This is a repost of an article I wrote in May of 2010. It was originally taken down at the request of our bank in order to be approved for an account. Ironically, the reason we relented was because there was no other bank in Australia that provided the USD merchant account we need. The fact it was demanded that we take down the post only serves to highlight the point the post was making in the first place. This still makes me laugh.
Having had another 12 months experience in running startups, with two incubators and three trips to the US under my belt, a follow up post may be in order. In the meantime, by request, here is the original post.
You've all heard about how if you want to run a successful startup, you've gotta be in the US. Well, we're quickly finding out how true that is. But first a disclaimer...I'm not a banking expert. I'm new to the whole Internet Merchant realm, and this is a tale of my experience trying to get our business selling online. I know there are far easier options than using a customised solution, but looking to the future, this is something we wanted to achieve, and we're simply astounded at how something so seemingly trivial could be so damned difficult. If at the end of this you have a solution to our problems, by all means drop us an email at firstname.lastname@example.org. I'd love to hear from you!
It's not that our business is any different than a US based business. Our websites and applications would all be exactly the same if we were in Silicon Valley. We'd likely go about our business activities the same as we do here, we'd probably have the same amount of traffic, and make the same number of sales. The one big difference, is that by being in the US, we'd be in the US already! Sounds obvious, but that's where the Internet "happens". The majority of our customers are in the US, our hosting is in the US, our suppliers are in the US, our sales are made in US dollars and most importantly when you talk Internet, people don't look at you like you're trying to launch a mission to Mars. Remove yourself from that ecosystem, and all of a sudden you find yourself asking questions which people don't understand, and trying to find information that no one has. Worst of all, you find yourself with a big fat lack of choice.
For the past 6 months one of our little applications, Fivesecondtest.com, has been trudging along earning us a nice bit of cash on the side of our usual consultancy work. It's not our main revenue source by any stretch, but that is something we're in the process of changing. As many readers will know, all our payments are currently handled by PayPal. PayPal, for all its faults, provides a cheap, flexible and easy to setup payment system. Whilst it is certainly doing its job admirably, as we move to the next phase of our little hobby, PayPal is no longer fitting the bill..... and this is when our problems started.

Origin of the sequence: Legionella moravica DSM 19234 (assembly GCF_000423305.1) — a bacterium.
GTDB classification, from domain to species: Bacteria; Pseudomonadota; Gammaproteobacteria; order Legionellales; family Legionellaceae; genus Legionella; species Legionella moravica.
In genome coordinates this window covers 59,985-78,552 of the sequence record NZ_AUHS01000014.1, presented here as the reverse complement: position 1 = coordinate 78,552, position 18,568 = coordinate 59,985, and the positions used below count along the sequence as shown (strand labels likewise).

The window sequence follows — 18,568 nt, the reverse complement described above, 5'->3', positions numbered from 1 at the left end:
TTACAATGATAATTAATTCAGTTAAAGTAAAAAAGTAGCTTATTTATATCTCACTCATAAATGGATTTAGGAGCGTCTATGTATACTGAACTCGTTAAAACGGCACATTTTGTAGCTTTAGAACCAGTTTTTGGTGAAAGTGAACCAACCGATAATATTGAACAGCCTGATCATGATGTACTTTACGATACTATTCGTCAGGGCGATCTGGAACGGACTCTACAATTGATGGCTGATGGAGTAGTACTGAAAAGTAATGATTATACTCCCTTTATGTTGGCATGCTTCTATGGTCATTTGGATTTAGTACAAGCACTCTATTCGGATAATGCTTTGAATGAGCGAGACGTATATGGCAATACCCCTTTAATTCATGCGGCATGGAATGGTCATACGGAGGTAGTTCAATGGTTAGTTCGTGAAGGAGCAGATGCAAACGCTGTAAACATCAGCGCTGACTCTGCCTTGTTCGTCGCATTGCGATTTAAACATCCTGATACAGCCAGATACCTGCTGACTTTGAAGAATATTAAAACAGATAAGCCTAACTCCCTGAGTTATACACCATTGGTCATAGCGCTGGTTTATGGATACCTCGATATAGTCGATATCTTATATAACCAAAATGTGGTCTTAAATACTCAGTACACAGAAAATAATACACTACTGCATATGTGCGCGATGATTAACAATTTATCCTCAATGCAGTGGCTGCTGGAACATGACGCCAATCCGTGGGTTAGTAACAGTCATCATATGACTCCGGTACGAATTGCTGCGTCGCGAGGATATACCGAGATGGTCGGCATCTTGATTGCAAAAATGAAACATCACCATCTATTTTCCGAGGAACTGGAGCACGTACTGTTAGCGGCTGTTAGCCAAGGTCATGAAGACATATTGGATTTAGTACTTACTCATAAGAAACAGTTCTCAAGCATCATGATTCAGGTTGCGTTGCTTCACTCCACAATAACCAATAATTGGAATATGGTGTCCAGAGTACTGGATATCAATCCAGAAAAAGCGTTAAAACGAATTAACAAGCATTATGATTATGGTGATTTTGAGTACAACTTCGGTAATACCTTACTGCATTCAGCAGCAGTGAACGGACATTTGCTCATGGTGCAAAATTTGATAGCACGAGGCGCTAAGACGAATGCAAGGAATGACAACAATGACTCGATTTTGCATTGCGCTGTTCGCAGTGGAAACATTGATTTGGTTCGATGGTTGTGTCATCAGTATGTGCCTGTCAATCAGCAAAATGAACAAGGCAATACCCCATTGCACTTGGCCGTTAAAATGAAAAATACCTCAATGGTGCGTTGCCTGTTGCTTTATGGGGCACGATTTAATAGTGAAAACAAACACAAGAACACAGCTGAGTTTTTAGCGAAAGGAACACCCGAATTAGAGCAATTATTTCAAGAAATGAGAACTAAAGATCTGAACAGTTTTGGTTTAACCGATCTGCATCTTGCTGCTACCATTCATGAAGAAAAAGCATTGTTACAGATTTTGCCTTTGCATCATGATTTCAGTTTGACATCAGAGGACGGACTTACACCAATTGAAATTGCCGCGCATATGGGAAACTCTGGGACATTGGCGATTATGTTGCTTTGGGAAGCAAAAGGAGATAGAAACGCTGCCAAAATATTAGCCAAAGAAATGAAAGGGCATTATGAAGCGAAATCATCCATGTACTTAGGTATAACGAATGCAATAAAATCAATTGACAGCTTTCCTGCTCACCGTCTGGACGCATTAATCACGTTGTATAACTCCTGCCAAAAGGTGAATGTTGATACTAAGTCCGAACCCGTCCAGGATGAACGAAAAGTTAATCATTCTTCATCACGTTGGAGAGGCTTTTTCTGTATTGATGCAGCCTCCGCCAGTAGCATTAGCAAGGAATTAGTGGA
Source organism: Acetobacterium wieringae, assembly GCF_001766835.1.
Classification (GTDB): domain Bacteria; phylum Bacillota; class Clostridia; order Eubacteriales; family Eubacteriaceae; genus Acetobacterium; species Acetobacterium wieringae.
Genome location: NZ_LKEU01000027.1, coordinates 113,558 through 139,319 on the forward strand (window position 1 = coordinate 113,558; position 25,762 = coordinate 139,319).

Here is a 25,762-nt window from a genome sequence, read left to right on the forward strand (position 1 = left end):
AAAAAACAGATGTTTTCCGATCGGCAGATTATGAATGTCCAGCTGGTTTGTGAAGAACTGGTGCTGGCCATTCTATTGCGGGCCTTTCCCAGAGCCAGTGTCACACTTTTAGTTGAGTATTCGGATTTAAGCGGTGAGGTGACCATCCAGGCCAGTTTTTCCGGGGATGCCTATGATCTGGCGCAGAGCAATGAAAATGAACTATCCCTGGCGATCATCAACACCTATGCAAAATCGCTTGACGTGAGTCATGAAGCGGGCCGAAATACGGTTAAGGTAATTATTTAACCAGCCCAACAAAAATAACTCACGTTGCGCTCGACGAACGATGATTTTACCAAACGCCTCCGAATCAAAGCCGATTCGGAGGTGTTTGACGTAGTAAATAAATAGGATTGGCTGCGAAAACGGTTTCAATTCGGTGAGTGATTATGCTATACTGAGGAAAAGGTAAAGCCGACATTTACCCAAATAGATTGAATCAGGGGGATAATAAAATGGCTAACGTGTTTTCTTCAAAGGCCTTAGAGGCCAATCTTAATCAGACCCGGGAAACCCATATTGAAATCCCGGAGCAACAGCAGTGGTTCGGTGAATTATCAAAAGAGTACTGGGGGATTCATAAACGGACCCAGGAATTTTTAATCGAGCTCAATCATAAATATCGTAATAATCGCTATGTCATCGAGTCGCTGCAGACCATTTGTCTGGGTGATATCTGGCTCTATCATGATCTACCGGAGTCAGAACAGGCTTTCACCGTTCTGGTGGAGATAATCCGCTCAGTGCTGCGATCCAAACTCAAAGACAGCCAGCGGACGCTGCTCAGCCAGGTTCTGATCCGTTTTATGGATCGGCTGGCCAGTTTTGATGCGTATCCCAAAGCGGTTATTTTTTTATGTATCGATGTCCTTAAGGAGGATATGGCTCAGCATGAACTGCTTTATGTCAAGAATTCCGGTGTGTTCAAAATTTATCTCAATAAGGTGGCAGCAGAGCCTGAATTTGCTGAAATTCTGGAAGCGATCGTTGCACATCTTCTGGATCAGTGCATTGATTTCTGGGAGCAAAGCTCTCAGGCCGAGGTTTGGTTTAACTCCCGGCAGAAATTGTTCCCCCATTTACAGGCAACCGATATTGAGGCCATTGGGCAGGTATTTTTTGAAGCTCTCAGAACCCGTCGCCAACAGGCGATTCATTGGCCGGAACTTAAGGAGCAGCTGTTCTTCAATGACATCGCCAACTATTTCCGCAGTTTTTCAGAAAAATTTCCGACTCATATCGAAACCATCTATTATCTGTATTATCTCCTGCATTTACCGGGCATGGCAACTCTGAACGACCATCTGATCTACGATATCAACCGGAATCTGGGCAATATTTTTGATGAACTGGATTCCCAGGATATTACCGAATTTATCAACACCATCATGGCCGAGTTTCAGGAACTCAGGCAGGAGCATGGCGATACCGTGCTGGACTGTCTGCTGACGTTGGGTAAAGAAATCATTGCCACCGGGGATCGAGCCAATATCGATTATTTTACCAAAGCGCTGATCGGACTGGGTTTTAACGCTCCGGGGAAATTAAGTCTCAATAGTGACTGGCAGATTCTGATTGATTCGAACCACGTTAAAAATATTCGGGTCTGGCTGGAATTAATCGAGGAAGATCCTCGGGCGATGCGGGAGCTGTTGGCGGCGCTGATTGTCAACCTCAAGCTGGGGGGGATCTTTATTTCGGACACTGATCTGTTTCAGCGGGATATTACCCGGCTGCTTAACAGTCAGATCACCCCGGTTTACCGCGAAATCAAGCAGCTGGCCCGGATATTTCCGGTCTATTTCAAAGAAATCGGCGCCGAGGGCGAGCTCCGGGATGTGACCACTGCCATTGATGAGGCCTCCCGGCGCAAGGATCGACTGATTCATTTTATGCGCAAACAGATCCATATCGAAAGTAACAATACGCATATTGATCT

Our next product, Navflow.com. is designed to run as part of a subscription. When hunting around the web for ways to achieve this goal, we found a plethora of providers, gateways, carts and apps to meet our needs. So much choice!! Where to start!? Well for us, we'd be reading a heap about a little app called Chargify, and decided to check it out. I'm all for supporting those that are trying to do something different. Even if it is in Beta, we were keen to get on-board. 15 minutes after signing up, we had Chargify set up and plugged into our app. With a little tinkering, we quickly had a full test bed running that allowed us to subscribe, unsubscribe and switch plans. This is how the web is supposed to work! Fantastic!
So now the pain of learning happens.
Chargify is still in Beta, and whilst it is a remarkably polished app, it's not "feature complete" yet. For the most part this doesn't affect us, but the one thing that did catch us by surprise was their support for payment gateways. First of all, we thought Chargify WERE a payment gateway. This is an example of how we were more than a little naive about the world of credit cards and internet payments. We'd been spoiled by the one-stop-shop that is PayPal.